Stats SA Aids dissident found guilty
A Statistics SA employee, accused of vandalising a Wikipedia entry and sending threatening e-mails to the Aids Foundation of SA (AFSA), has been found guilty, says Stats SA spokesman Trevor Oosterwyk.
In August, ITWeb revealed a Stats SA employee had made material changes to the Wikipedia entry on "HIV/Aids in South Africa". The culprit deleted all information, except for a section on government's action plan.
A month later, ITWeb revealed a Stats SA employee had sent threatening e-mails to AFSA, proclaiming HIV/Aids does not exist and that the organisation was seeking to make money from others' misery.
At the time, the agency would not comment on whether the same person was responsible for both incidents. Oosterwyk has since confirmed that only one employee was involved.
The disciplinary hearing that followed saw the employee found guilty of contravening Stats SA's Internet and e-mail usage policy, as well as the Public Service Act.
"As a result of the guilty finding, the employee has been barred from accessing the Internet for a period of six months. Also, he will work with our employee assistance programme," says Oosterwyk.
AFSA deputy director Nozuko Majola refuses to comment on the penalty, but says she is glad the person will get some help.
"It is not the first time we have been exposed to such ignorance and I doubt it will be the last. This person obviously has some issues that are presenting themselves in this kind of action. Hopefully, Stats SA can get him through these and help him to understand the nature of HIV/Aids," she says.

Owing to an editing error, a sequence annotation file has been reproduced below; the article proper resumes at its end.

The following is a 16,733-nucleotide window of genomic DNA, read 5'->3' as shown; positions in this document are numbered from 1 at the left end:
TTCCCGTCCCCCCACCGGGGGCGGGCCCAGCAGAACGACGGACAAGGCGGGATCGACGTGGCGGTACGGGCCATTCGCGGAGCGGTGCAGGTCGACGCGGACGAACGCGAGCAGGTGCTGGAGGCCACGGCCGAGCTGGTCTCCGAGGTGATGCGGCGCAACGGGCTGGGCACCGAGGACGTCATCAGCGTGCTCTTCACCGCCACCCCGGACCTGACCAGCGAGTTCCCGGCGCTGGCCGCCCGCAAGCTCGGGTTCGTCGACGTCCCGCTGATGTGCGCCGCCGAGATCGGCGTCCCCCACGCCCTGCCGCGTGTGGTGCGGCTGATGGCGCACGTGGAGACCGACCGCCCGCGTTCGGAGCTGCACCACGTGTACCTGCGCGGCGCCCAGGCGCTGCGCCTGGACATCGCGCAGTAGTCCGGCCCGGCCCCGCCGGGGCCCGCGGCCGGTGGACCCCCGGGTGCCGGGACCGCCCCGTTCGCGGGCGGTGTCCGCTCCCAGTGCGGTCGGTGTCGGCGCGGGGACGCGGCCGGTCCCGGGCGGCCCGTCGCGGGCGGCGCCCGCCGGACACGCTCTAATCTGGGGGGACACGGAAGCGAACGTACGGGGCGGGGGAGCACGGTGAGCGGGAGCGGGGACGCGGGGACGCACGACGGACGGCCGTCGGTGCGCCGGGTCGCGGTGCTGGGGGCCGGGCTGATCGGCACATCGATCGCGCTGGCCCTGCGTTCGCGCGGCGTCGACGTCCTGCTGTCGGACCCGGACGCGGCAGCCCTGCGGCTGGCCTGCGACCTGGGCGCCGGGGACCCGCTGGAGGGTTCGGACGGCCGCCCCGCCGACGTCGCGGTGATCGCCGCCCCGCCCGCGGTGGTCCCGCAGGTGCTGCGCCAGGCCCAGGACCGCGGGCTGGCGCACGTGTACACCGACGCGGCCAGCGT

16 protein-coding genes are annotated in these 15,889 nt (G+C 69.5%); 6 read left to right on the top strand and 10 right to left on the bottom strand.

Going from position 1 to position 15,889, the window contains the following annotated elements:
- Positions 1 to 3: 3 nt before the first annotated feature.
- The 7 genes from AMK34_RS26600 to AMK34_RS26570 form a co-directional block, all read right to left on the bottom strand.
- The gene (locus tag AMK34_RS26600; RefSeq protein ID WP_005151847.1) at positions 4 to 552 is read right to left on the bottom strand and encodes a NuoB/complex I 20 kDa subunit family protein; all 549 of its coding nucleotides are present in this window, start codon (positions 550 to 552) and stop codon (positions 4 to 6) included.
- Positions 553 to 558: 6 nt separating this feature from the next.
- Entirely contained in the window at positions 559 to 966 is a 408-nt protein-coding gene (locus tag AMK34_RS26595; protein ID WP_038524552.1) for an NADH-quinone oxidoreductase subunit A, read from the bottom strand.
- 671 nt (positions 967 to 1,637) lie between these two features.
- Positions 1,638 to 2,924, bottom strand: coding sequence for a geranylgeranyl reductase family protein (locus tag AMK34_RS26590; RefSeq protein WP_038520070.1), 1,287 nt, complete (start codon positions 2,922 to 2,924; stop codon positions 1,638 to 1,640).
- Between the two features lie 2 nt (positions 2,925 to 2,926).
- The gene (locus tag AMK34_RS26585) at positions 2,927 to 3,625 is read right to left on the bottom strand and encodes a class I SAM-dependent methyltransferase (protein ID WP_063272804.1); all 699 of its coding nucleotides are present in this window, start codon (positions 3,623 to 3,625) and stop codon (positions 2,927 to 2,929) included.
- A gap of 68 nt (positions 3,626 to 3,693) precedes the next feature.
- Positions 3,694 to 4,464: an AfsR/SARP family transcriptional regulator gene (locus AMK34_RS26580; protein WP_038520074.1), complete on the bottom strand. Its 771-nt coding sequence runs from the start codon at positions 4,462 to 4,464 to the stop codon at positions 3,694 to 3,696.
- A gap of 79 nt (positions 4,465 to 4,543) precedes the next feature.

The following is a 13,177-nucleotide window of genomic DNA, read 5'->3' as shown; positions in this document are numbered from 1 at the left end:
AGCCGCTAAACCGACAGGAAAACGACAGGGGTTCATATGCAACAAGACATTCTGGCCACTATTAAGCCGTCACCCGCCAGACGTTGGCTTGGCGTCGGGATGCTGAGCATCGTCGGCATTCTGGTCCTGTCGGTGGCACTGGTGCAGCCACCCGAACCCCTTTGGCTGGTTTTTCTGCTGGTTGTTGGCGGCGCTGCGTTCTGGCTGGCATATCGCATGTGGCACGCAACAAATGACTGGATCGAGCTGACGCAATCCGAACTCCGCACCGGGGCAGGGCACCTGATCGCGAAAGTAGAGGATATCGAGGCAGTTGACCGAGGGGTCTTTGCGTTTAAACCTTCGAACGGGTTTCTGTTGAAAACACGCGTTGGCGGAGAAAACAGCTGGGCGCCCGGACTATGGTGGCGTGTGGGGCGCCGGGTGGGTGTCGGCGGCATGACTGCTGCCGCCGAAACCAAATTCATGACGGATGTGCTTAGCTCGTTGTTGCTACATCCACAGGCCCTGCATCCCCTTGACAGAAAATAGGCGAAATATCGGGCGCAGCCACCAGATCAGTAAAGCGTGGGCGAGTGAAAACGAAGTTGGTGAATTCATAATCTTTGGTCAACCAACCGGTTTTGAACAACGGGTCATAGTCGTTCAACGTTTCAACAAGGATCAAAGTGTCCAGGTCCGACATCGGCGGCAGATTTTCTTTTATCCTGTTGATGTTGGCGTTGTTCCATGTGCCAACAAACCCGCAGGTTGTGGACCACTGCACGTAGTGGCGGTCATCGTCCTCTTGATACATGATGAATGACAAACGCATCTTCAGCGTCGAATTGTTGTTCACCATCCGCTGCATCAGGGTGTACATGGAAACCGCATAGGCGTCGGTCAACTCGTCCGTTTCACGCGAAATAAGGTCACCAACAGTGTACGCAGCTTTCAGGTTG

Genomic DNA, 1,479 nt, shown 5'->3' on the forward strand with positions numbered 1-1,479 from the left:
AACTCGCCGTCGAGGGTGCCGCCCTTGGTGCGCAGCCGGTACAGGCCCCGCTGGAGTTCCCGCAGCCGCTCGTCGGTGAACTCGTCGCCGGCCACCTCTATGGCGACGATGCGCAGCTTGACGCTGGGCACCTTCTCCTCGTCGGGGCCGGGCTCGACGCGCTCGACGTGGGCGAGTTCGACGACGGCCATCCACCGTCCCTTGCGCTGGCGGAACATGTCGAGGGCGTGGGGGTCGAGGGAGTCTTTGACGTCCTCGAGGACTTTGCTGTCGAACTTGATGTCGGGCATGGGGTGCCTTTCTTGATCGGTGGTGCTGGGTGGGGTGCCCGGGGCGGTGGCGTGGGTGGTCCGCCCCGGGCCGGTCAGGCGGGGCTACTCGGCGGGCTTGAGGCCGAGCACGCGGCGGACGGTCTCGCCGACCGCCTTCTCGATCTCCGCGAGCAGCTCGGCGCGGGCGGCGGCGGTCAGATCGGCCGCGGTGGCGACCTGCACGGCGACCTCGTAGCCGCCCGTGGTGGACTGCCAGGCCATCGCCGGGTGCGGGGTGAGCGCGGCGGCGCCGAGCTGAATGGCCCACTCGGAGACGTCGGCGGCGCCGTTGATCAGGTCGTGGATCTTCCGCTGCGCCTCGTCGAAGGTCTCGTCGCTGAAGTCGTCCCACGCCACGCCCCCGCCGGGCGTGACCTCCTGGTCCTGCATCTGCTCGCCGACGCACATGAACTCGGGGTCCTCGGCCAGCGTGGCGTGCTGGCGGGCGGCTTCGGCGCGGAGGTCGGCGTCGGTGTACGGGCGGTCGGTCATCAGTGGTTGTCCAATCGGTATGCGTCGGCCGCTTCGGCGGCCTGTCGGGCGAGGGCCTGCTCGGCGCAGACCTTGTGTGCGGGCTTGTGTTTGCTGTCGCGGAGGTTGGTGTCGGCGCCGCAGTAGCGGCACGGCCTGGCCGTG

Slap on the wrist
However, the University of Johannesburg's head of the department of politics, Dr Pieter Fourie, says the repercussions are "unsurprisingly light".
"I was one of the people impacted by these actions - the person deleted references to my book on Aids from Wikipedia. To be frank, the 'punishment' is flimsy at best. But how can we be surprised when we see the line that government itself is taking on the HIV/Aids issue?"
Sandy Kalyan, the Democratic Alliance's spokesperson on health and HIV/Aids, also dismisses the actions as little more than a "slap on the wrist".
"This is a very serious offence and the person involved got off very lightly. Can Stats SA even monitor this person's adherence to the no Internet sentence? We would have liked to see more punitive actions taken," she says.
Step up action
In light of the recent release of the UNAids 2007 report - which named SA as having the highest prevalence rate in the world - Majola urges government to boost its education programme.
"One thing that has come out of the Stats SA event is that we need to step up our education efforts. Government must take the issue out of the Department of Health and educate all its employees. The HIV/Aids movement has focused mostly on the poor; we need to ensure we get the message across that this virus can impact on anyone," she says.
Kalyan says government needs to learn how to use the Acts it has promulgated. "We can't let this type of action go lightly or unpunished. We have the legislation in place to deal with these issues. We must use them properly."
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